A general partnership is like two sole proprietors going into business together.
No formalities are required. A handshake or a verbal agreement suffices, but it's a good idea to have a written partnership agreement to prepare for issues that will inevitably arise. A general partnership may have an unlimited number of partners. As with the sole proprietorship, there is pass-through taxation directly to each partner, so each pays taxes on his or her profits at his or her individual tax rate. Every year, the partnership must file an information return with the IRS and give each partner a filled-in Schedule K-1 for his or her tax filing. However, the IRS allows partners to elect to have the partnership taxed like a corporation, which may have a lower tax rate than the individual partners. The partners would then pay individual income tax only on profits that are paid out to them as salaries, bonuses, and direct payouts.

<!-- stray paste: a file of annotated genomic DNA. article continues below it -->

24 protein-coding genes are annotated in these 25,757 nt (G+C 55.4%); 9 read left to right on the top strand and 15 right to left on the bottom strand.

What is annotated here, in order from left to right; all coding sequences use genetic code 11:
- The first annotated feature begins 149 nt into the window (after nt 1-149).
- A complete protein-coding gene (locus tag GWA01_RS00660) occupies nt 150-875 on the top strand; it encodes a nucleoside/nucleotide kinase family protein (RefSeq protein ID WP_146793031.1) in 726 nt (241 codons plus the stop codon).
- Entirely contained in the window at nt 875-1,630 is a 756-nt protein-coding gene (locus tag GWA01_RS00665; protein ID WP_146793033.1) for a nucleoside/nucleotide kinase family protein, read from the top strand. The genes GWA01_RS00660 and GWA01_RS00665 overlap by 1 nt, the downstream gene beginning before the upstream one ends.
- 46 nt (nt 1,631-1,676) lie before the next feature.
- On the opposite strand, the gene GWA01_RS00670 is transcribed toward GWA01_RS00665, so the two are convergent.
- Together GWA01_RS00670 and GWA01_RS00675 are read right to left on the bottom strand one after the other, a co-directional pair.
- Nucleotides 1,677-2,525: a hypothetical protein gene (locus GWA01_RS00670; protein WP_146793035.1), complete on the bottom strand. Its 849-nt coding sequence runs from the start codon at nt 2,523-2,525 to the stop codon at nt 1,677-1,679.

When one partner is no longer involved with the partnership, for example because he or she withdraws or dies, the partnership automatically dissolves. This is the case even if there are more than two partners. However, a written partnership agreement will permit the partnership to continue. Partnership agreements will prevent costly headaches that will inevitably arise.
Each partner is an agent. That means that he or she may bind the general partnership. Also, each general is personally liable for the debts and claims of the business. Their personal assets are subject to attachment and liquidation to pay the business debt. Therefore, you want to be sure you trust the people with whom you form a partnership.